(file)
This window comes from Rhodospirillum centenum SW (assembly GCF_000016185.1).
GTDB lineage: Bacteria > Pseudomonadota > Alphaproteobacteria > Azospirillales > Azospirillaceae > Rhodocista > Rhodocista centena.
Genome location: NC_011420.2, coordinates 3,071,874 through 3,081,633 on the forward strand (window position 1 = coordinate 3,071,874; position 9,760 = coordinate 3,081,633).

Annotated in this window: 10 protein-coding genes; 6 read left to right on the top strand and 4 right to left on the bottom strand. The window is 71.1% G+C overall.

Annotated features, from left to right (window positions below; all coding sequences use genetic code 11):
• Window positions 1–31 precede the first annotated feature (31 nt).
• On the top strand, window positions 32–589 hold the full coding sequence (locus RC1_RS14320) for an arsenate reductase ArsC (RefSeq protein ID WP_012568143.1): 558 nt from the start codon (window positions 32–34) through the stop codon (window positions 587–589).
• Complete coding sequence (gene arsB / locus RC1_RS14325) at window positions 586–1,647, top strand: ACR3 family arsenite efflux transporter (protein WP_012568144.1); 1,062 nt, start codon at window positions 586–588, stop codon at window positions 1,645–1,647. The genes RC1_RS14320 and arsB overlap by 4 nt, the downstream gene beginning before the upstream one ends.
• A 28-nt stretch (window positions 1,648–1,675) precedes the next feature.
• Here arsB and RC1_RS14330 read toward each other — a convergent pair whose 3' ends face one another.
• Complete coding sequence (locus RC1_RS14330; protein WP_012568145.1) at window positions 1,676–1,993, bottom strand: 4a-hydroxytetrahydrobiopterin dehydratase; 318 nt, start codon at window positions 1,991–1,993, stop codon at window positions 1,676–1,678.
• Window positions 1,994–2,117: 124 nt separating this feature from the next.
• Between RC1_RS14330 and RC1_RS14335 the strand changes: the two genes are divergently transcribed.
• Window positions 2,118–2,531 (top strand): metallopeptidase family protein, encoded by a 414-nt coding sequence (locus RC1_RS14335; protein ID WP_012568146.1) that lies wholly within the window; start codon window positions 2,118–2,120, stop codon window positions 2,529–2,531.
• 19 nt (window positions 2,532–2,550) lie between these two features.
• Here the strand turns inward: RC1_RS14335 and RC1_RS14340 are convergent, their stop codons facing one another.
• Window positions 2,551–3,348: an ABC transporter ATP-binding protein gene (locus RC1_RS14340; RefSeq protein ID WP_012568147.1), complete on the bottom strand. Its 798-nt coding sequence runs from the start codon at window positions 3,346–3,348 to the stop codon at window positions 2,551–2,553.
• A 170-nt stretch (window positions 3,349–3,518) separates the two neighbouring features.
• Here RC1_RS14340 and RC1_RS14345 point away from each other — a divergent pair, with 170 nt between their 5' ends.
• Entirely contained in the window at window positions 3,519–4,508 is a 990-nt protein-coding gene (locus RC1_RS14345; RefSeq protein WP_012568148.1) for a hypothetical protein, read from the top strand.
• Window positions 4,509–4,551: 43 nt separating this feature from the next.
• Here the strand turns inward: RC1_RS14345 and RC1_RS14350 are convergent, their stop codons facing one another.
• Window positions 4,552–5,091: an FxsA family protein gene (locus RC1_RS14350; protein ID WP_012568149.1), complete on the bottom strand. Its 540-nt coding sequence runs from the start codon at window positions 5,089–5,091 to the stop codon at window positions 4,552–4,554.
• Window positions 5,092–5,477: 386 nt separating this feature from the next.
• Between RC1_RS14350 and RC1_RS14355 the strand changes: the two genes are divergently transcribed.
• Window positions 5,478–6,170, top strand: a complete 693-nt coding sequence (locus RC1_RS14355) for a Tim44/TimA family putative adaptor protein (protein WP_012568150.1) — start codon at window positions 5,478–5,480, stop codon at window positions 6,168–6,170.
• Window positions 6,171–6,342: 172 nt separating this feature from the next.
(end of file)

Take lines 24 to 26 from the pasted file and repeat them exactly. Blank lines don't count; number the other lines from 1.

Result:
• Window positions 5,092–5,477: 386 nt separating this feature from the next.
• Between RC1_RS14350 and RC1_RS14355 the strand changes: the two genes are divergently transcribed.
• Window positions 5,478–6,170, top strand: a complete 693-nt coding sequence (locus RC1_RS14355) for a Tim44/TimA family putative adaptor protein (protein WP_012568150.1) — start codon at window positions 5,478–5,480, stop codon at window positions 6,168–6,170.